It is not easy to unravel the numerous connections that exist between the group (a worthy successor to the old colonial corporations) and Françafrique networks on one hand, and French politicians on the other. Like other conglomerates, the Bolloré group benefits from French government help in its market conquests on the African continent. The president and ministers are always willing to lobby on his behalf when they visit their counterparts in Africa. (And though Bolloré’s rightwing friends are well known, it’s worth noting that the Socialist MP Jean Glavany sits on the group’s strategy committee along with the economist and business guru Alain Minc.)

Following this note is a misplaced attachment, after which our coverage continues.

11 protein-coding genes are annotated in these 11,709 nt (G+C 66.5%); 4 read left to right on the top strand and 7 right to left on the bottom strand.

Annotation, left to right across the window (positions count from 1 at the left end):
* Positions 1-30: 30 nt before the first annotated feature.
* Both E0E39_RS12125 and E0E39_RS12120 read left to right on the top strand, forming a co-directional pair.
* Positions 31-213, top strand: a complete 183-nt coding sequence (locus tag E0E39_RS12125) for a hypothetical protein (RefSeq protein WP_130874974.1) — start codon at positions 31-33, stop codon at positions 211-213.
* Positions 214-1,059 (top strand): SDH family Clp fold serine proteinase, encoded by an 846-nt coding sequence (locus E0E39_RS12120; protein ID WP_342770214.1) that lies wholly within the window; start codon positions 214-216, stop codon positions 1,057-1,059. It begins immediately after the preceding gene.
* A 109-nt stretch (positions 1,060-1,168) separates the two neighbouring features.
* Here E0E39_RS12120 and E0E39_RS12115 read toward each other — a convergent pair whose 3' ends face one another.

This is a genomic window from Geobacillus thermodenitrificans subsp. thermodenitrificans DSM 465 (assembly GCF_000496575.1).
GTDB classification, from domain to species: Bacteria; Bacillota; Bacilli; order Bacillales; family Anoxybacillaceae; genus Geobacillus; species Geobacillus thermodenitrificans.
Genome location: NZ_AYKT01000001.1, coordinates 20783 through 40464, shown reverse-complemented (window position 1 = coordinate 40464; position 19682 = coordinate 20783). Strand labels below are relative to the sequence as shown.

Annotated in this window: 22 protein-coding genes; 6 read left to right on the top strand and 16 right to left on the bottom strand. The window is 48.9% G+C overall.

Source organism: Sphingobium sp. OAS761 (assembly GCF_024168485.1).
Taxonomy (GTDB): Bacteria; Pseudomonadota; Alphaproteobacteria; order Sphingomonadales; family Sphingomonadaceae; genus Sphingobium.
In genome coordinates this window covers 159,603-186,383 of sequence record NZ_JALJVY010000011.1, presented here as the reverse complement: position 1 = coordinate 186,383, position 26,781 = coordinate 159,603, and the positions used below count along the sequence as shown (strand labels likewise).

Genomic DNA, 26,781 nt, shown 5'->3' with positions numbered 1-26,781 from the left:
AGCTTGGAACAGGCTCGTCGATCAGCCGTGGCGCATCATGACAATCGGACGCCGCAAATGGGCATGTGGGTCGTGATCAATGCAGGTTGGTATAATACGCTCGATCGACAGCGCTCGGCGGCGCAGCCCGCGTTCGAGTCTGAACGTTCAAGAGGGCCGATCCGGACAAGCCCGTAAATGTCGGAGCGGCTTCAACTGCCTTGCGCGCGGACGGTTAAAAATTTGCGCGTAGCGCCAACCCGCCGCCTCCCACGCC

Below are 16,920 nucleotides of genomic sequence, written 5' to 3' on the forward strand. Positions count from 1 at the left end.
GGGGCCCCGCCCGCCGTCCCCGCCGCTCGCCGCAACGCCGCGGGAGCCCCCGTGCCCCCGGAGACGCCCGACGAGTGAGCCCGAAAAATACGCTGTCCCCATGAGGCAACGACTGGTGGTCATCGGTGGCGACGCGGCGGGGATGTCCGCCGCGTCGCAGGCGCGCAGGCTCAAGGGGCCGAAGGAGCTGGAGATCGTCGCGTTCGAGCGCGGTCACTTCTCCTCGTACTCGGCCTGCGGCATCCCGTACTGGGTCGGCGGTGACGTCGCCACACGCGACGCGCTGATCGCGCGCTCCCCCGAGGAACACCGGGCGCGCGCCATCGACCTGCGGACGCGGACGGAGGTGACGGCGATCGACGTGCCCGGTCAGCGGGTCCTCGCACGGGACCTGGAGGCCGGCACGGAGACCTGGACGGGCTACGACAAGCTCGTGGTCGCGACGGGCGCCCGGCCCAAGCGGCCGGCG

Bolloré’s African concerns benefit indirectly from a number of state aid programmes for infrastructure development, and directly from state contracts. In his official biography, Bolloré claims that these only concern “residual amounts”, and “only in sectors where nobody else wants to venture, such as transport in Africa, where we are the only ones. And that only represents a few dozen million euros, that is to say less than 1% of our turnover” (10). Residual that may be – but those state contracts, notably with the foreign or defence ministries, are usually a matter of strategic interest. When France transports troops to or from Africa, as in the case of Operation Licorne in Ivory Coast, it often finds the Bolloré group indispensible. The defence division of Bolloré’s 100% owned subsidiary, SDV International Logistics, writes in its prospectus (over a photograph of armoured vehicles): “All operations are processed under strict security and confidentiality”.